Ever try to do something that seems like a really smart idea, an idea that will save you time and/or money and/or energy? And then it totally blows up in your face and ends up costing you MORE time and/or money and/or energy than it would have if you'd done it the regular way in the first place?
Been hitting a wall?
If so, you're not alone. According to The Power Path's monthly forecast, the theme of July is "Growing Pains." If my life, or the lives of pretty much all of my clients, are any indication, these shamans have it dead straight:
A couple of weeks ago I attended my son’s school talent show. He is seven. He held up a glass and showed the audience that there was a quarter in the glass. It was good that he said this, because I don’t think anyone in the audience could actually see that there was a quarter in the glass. Then he made the quarter disappear. (I don’t think anyone could actually see this either.)
I just got this note from someone who participated in my last Get One Thing Done Day, we'll call her Abby:
"I 'got one thing done,' Jennifer, and put project to-do lists on my bulletin board, plus made shelves for individual project papers. But there are so many. I'm a KALEIDOSCOPE, with many interests. Setting priorities is hard. I end up doing the urgent things, jumping from one to another, all so important."
Well, my plan was to stay in touch with all of the amazing people in the Place of Joy community, to do it consistently, and to share things I think you’ll value.
I wanted to do this because (1) I have a lot to teach and writing is a great way for me to get it out there, (2) people respond to a lot of what I write about and it seems to make a difference to them, and (3) because the general consensus is that if you stay in touch with your community consistently and provide value, your business will grow.
OK, so I know I’ve spent the year running programs and workshops designed to help people get their stuff done, and that a lot of the questions I ask have to do with what things you wished you’d gotten to this year but didn’t. And I’m not going to pretend that it’s not true that there are probably things on your list you haven’t gotten to—I know it’s certainly true for me.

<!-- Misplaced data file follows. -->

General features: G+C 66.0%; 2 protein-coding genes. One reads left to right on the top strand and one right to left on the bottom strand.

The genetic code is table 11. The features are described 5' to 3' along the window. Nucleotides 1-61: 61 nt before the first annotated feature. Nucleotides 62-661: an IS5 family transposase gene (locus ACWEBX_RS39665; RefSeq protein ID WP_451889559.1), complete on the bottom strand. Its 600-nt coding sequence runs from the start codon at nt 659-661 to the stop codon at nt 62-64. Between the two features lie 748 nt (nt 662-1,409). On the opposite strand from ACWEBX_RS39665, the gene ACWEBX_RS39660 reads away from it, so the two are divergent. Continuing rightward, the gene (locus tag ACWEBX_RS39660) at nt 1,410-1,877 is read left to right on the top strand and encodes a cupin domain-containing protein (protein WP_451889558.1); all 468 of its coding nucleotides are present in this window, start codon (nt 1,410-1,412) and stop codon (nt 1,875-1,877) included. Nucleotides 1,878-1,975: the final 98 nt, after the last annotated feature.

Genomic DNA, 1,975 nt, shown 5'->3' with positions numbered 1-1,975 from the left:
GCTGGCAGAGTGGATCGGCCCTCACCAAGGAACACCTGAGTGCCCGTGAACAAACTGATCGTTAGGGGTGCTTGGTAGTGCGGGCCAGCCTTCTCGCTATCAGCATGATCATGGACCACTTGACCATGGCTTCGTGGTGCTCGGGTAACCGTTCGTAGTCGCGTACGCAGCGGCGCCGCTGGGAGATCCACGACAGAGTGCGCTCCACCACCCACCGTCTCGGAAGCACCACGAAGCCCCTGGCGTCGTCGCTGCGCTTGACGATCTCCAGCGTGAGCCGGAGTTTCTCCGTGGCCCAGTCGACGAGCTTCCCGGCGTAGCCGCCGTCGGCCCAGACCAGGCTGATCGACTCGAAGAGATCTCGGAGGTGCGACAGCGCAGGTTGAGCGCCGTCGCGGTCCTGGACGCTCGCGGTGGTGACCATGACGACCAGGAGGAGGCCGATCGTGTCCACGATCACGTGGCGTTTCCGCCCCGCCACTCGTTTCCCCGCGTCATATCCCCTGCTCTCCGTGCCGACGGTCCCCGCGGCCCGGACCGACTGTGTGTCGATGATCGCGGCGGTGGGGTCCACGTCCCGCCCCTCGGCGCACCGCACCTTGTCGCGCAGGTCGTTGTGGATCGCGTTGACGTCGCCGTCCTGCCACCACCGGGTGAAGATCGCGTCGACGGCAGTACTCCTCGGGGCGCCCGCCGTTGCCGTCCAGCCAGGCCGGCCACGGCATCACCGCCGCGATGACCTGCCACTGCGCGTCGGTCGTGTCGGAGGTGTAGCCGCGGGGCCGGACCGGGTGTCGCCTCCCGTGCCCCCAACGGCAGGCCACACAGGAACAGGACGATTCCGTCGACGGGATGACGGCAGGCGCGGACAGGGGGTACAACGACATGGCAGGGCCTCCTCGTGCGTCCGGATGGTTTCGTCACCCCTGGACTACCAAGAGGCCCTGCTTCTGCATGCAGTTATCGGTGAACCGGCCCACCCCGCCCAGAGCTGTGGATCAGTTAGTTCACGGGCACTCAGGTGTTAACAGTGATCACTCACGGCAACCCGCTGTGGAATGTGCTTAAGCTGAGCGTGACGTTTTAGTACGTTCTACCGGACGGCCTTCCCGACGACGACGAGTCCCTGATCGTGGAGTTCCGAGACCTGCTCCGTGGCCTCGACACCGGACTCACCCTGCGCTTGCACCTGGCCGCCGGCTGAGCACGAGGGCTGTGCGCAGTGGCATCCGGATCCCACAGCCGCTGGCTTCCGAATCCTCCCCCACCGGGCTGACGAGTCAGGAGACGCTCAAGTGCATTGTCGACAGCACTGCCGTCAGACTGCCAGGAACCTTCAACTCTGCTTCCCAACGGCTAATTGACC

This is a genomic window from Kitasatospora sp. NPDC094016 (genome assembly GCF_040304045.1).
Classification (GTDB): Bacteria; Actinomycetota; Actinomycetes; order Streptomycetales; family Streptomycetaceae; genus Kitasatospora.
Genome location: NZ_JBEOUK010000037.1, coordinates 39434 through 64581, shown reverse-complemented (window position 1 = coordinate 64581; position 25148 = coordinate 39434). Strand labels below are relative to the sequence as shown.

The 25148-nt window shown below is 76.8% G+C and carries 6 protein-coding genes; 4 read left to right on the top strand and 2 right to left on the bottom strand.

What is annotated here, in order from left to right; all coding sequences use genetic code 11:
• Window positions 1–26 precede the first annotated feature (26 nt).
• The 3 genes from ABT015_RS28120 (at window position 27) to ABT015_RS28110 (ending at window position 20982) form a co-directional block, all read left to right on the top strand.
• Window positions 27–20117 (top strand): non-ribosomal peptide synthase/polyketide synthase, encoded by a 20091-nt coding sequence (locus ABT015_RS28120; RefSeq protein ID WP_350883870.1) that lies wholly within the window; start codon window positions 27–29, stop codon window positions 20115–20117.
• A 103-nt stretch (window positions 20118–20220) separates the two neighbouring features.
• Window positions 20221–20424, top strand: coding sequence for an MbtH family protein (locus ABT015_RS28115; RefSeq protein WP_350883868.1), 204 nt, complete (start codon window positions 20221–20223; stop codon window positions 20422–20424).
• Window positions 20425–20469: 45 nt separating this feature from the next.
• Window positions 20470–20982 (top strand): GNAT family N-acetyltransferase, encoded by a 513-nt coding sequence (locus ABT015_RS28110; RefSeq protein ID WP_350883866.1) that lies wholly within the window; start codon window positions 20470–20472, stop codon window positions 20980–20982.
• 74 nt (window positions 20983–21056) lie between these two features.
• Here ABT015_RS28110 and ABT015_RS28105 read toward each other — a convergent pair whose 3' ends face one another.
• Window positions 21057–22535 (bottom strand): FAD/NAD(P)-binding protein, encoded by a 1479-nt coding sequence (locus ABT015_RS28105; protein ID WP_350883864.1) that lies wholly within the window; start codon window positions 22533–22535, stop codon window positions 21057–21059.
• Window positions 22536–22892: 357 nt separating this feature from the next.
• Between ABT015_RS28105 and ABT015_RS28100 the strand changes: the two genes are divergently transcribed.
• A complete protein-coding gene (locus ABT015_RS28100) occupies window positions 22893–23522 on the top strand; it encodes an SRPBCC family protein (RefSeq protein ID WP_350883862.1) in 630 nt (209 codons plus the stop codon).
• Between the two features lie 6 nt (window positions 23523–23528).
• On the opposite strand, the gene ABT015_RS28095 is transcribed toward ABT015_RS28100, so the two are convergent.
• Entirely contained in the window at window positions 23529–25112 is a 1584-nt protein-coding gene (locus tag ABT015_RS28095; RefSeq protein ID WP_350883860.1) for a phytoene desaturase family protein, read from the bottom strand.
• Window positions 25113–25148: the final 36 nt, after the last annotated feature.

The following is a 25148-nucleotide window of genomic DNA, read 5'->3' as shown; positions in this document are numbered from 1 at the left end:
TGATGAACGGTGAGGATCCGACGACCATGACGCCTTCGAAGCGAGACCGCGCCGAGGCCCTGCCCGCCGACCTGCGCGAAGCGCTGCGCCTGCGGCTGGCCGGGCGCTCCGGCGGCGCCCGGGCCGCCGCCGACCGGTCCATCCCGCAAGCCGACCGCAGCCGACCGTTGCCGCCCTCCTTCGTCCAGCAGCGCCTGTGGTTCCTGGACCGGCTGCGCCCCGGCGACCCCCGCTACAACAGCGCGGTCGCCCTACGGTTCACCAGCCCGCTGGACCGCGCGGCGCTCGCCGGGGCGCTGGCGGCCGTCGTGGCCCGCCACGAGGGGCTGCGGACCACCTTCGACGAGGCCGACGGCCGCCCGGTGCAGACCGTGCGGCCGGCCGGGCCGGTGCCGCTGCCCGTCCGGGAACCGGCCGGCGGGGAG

I feel like I just got through one batch of holidays and am diving head-first into another, without a second to breathe. And while I know there are lots of other people who celebrate all sorts of holidays and still manage to run households, businesses, personal lives and school book fairs, frankly I sometimes can’t imagine how they do it. Or, more accurately, how they do it without breaking down and crying and/or getting a little snappish and/or wondering what would happen if they just quit doing everything.
Let me share with you a conversation I recently had with my six (and-three-quarter) year-old son on our walk home from school:
Me: Would you still love me if I were a zombie?
James: If you didn't eat my brains I would love you. [Thoughtful pause.] I would love the "you" I remember, not the zombie you. If you tried to eat my brains I would throw a jalapeno at you and burn you up.
I thought this was a reasonable response.
My husband agreed, and added this: You see, that's how James is going to make it through the Zombie Apocalypse, he realizes you can't get sentimental.
So what does this have to to with business? I'm glad you asked.